the shape of the electrical signal changes
over distance.
Factors Affecting Cable Performance


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Cable
CABLE COMPONENT ABBREVIATIONS
ABBREVIATION
FEATURE
COMPONENT(S)
AD
AL
ALS
AWG
BC
CCAL
CCS
FEP
FFEP
FP
K
PE
PVC
PVDF
SC
TC
x%
#cond
Air dielectric
Aluminum braid
Aluminum sheath
American Wire Gauge (AWG) value for wire
Bare copper braid
Copper-clad aluminum
Copper-covered steel
Fluorinated ethylene propylene (Teflon)
Foamed fluorinated ethylene propylene (Teflon)
Foamed polyethylene
Kynar/polyvinylidene fluoride (plenum)
Polyethylene (solid)
Polyvinylchloride
Generic polyvinylidene fluoride (plenum)
Silvered copper braid
Tinned copper braid
Percentage of surface area covered by braid
Number of conductors
Insulation
Shield
Shield
Carrier wire
Carrier wire; shield
Carrier wire
Carrier wire
Insulation; jacket
Insulation
Insulation
Jacket
Insulation; jacket
Jacket
Jacket
Carrier wire; shield
Carrier wire; shield
Shield
Carrier wire
Signal quality degrades for several rea-
sons, including attenuation, crosstalk, and
impedance.
Attenuation is the decrease in signal
strength, measured in decibels (dB) per 100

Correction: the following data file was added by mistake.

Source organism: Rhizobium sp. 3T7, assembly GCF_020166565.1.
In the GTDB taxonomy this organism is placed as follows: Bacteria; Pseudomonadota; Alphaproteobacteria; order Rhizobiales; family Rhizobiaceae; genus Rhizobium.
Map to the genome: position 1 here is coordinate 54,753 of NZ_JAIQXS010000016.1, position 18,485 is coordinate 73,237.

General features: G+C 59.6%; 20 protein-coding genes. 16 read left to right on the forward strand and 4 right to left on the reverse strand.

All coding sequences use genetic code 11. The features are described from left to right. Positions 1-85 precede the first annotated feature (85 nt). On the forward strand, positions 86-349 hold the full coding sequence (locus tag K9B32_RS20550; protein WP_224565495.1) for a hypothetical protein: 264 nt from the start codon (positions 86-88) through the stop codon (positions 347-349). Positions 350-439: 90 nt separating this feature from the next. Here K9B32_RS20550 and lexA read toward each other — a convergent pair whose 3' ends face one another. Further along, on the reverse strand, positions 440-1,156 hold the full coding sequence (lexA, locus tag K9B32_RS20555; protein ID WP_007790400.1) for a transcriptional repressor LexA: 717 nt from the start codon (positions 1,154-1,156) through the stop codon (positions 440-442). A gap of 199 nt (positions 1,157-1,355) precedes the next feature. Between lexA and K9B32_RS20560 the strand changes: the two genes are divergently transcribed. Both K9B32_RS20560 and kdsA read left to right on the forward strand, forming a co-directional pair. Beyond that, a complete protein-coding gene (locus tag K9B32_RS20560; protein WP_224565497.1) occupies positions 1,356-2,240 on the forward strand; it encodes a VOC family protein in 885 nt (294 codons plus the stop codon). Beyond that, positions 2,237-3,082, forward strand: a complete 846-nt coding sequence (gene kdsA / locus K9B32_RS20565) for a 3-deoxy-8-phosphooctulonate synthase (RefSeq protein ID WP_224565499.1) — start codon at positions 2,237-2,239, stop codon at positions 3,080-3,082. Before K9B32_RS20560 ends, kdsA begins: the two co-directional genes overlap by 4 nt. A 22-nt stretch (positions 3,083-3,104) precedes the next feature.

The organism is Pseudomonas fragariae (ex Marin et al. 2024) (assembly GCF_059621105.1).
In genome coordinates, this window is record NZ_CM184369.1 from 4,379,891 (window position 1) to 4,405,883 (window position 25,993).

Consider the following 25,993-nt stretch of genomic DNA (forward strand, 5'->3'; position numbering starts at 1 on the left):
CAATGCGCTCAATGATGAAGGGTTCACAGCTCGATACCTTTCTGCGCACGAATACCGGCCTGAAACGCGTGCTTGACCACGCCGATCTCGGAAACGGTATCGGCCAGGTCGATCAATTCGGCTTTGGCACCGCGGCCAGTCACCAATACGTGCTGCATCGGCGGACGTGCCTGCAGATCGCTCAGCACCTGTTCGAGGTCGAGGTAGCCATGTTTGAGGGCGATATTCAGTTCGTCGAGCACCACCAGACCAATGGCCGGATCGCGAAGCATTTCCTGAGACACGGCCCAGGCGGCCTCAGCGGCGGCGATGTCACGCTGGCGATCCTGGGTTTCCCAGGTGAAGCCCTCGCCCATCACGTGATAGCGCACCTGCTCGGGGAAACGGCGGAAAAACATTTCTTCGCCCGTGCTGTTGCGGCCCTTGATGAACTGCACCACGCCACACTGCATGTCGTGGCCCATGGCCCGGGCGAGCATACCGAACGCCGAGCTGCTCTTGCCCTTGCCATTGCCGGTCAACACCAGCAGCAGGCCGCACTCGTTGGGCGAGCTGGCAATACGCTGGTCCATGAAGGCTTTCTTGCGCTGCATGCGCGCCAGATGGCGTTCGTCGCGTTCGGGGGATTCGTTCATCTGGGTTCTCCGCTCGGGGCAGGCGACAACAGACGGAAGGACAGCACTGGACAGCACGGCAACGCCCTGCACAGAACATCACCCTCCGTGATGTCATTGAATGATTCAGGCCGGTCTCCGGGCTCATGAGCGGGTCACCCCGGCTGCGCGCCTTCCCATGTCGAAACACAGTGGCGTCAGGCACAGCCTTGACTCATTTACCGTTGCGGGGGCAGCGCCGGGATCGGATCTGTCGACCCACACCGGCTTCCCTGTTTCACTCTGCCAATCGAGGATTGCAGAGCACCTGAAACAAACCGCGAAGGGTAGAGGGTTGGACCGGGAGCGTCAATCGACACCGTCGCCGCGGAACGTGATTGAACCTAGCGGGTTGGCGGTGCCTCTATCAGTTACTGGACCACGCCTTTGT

feet or per kilometer. Such loss happens as
the signal travels over the wire. Attenuation
occurs more quickly at higher frequencies
and when the cable's resistance is higher.
In networking environments, repeaters
are responsible for cleaning and boosting a
signal before passing it on. Many devices are
repeaters without explicitly saying so. For
example, each node in a token ring network
acts as a repeater. Since attenuation is sensi-
tive to frequency, some situations require the
Attenuation


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use of equalizers to boost different
frequency signals the appropriate amount.
Crosstalk is interference in the form of a sig-
nal from a neighboring cable or circuit; for
example, signals on different pairs of twisted
wire in a twisted-pair cable may interfere
with each other. A commonly used measure
of this interference in twisted-pair cable
is near-end crosstalk (NEXT), which is
represented in decibels. The higher the deci-
bel value, the less crosstalk and the better
the cable.
Additional shielding between the carrier
wire and the outside world is the most com-
mon way to decrease the effects of crosstalk.
Impedance, which is a measure of electrical
resistance, is not directly a factor in a cable's
performance. However, impedance can
become a factor if it has different levels
at different locations in a network. In order
to minimize the disruptive effects of differ-
ent impedances in a network, special de-
vices, called baluns, are used to equalize
impedance at the connection (at the balun
location).
Impedance does reflect performance indi-
rectly, however. In general, the higher the
impedance, the higher the resistance, and
the higher the resistance, the greater the
attenuation at higher frequencies.
Cables are used to meet all sorts of power
and signaling requirements. The demands
made on a cable depend on the location
in which the cable is used and the function